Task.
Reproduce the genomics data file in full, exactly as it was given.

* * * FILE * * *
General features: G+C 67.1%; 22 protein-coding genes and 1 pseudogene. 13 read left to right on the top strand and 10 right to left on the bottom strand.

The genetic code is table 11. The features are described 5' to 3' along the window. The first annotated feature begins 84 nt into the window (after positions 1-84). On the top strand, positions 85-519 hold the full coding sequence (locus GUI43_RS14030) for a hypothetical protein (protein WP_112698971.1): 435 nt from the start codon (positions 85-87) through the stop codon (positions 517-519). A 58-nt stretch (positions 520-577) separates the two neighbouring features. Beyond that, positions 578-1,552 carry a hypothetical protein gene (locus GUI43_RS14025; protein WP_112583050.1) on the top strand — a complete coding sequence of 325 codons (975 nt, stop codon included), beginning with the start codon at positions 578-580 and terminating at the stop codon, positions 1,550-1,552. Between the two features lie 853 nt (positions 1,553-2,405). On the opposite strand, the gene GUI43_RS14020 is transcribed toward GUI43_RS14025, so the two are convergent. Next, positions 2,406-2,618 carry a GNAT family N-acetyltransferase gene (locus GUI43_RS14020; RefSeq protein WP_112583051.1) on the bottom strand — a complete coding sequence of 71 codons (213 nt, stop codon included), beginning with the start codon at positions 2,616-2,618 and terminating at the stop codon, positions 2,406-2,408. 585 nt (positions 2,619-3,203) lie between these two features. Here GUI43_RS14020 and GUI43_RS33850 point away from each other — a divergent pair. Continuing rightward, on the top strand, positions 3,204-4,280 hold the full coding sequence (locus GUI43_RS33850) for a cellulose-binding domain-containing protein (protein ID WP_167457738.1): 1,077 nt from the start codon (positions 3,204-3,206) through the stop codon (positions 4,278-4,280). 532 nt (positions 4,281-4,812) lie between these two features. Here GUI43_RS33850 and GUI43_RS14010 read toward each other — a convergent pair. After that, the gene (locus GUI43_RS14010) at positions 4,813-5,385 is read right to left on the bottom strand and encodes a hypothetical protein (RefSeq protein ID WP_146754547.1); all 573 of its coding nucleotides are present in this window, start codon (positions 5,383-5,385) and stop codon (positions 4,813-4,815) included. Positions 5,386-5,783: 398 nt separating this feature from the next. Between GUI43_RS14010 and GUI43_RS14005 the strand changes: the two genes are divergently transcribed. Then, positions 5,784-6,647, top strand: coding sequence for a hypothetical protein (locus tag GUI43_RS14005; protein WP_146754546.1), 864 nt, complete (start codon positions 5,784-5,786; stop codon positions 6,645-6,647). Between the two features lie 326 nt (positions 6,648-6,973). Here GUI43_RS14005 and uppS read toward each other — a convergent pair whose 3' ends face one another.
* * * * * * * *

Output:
General features: G+C 67.1%; 22 protein-coding genes and 1 pseudogene. 13 read left to right on the top strand and 10 right to left on the bottom strand.

The genetic code is table 11. The features are described 5' to 3' along the window. The first annotated feature begins 84 nt into the window (after positions 1-84). On the top strand, positions 85-519 hold the full coding sequence (locus GUI43_RS14030) for a hypothetical protein (protein WP_112698971.1): 435 nt from the start codon (positions 85-87) through the stop codon (positions 517-519). A 58-nt stretch (positions 520-577) separates the two neighbouring features. Beyond that, positions 578-1,552 carry a hypothetical protein gene (locus GUI43_RS14025; protein WP_112583050.1) on the top strand — a complete coding sequence of 325 codons (975 nt, stop codon included), beginning with the start codon at positions 578-580 and terminating at the stop codon, positions 1,550-1,552. Between the two features lie 853 nt (positions 1,553-2,405). On the opposite strand, the gene GUI43_RS14020 is transcribed toward GUI43_RS14025, so the two are convergent. Next, positions 2,406-2,618 carry a GNAT family N-acetyltransferase gene (locus GUI43_RS14020; RefSeq protein WP_112583051.1) on the bottom strand — a complete coding sequence of 71 codons (213 nt, stop codon included), beginning with the start codon at positions 2,616-2,618 and terminating at the stop codon, positions 2,406-2,408. 585 nt (positions 2,619-3,203) lie between these two features. Here GUI43_RS14020 and GUI43_RS33850 point away from each other — a divergent pair. Continuing rightward, on the top strand, positions 3,204-4,280 hold the full coding sequence (locus GUI43_RS33850) for a cellulose-binding domain-containing protein (protein ID WP_167457738.1): 1,077 nt from the start codon (positions 3,204-3,206) through the stop codon (positions 4,278-4,280). 532 nt (positions 4,281-4,812) lie between these two features. Here GUI43_RS33850 and GUI43_RS14010 read toward each other — a convergent pair. After that, the gene (locus GUI43_RS14010) at positions 4,813-5,385 is read right to left on the bottom strand and encodes a hypothetical protein (RefSeq protein ID WP_146754547.1); all 573 of its coding nucleotides are present in this window, start codon (positions 5,383-5,385) and stop codon (positions 4,813-4,815) included. Positions 5,386-5,783: 398 nt separating this feature from the next. Between GUI43_RS14010 and GUI43_RS14005 the strand changes: the two genes are divergently transcribed. Then, positions 5,784-6,647, top strand: coding sequence for a hypothetical protein (locus tag GUI43_RS14005; protein WP_146754546.1), 864 nt, complete (start codon positions 5,784-5,786; stop codon positions 6,645-6,647). Between the two features lie 326 nt (positions 6,648-6,973). Here GUI43_RS14005 and uppS read toward each other — a convergent pair whose 3' ends face one another.